John023What's funny is that I was thinking about getting those exact 2 sets of speakers that GLH recommended. I wish they made a 4-inch R-series but for 45 watts power handling you can't really complain. Another option I was considering was to custom-mount some 6 inch speakers instead of using the factory frame/grille. But if I can get the desired sound without doing that, that would be great -- which brings me to my newest question...
I think the upgraded speakers would be better able to utilize the Infinity amp and therefore would help the sound. Whether you went with Alpine or Infinity or a different brand would be up to you.
I did find out how to use the headunit LPF settings, which is a nice feature.
GLH prefers to use the head unit's LPF/HPF settings, I think the amps are usually higher quality, but it's not a huge deal - whatever gets you the sound you want ...
What do you mean by "center frequency?" I looked through the manual and couldn't find anything relating to that term. Also, there is an option to tailor the sound to the size of your speakers; I think this was called "speaker Q setting." But I'm still not sure about center freq,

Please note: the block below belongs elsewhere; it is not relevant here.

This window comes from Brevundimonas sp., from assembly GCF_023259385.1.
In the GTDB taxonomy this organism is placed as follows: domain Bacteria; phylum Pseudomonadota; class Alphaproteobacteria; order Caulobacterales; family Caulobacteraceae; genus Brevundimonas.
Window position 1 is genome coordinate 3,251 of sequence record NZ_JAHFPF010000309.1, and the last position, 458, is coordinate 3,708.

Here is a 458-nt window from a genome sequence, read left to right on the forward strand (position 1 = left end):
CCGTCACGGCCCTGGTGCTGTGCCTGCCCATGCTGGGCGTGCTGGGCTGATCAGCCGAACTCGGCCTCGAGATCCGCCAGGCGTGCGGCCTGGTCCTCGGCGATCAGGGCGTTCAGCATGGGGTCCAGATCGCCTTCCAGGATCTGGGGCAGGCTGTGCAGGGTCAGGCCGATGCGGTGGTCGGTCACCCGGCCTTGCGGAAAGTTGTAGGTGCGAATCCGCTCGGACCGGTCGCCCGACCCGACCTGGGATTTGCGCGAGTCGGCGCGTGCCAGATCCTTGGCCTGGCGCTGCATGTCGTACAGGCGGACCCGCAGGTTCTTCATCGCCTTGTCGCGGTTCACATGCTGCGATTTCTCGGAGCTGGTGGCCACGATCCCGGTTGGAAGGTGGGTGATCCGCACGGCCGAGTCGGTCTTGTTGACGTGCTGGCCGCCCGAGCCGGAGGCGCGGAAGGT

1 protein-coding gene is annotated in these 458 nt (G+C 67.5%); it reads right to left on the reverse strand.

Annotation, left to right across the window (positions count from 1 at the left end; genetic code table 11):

That does not apply to you anyway. Some decks (particularly Alpine and JVC) have a parametric equalizer, which means for Bass, Mid, and, Treble, you can select a Center Frequency (what frequency you are changing) and a Q-Factor (how narrow or wide a band of frequencies around the center frequency you are adjusting).
The Kenwood has fixed frequencies of 100 Hz, 1000 Hz, and 10000 Hz. However, the speaker size adjustment somewhat tailor's the Q factor around these frequencies to try to make the deck sound best with the type (size) of speakers you have connected.
I think I set it up as good as I can using my current equipment (also, the speakers in my Accent hatchback are in less-than-optimal places and at less-than-optimal angles). I set the 1000Hz to +2, 10000Hz to -3, and each crossover to a little over 80Hz.
I guess you can't look a gift horse in the mouth (can you give yourself a gift horse?), because it still sounds a lot better than before I got the amps, especially at high volumes. So I guess I'll cap off the project with buying some of those Alpine coaxials. These looked decent too, as they can transform into coaxials for a stealthy install, and have a lower frequency response range than the Alpines, if that will even make that much of a difference?
Once again, thanks for the responses. If I have any more questions, I will stop here first. And I'll try to make a follow-up post once I get the new speakers. Thanks!
uh ... NO ! Do not make the mistake of picking the Clarions over the Alpines.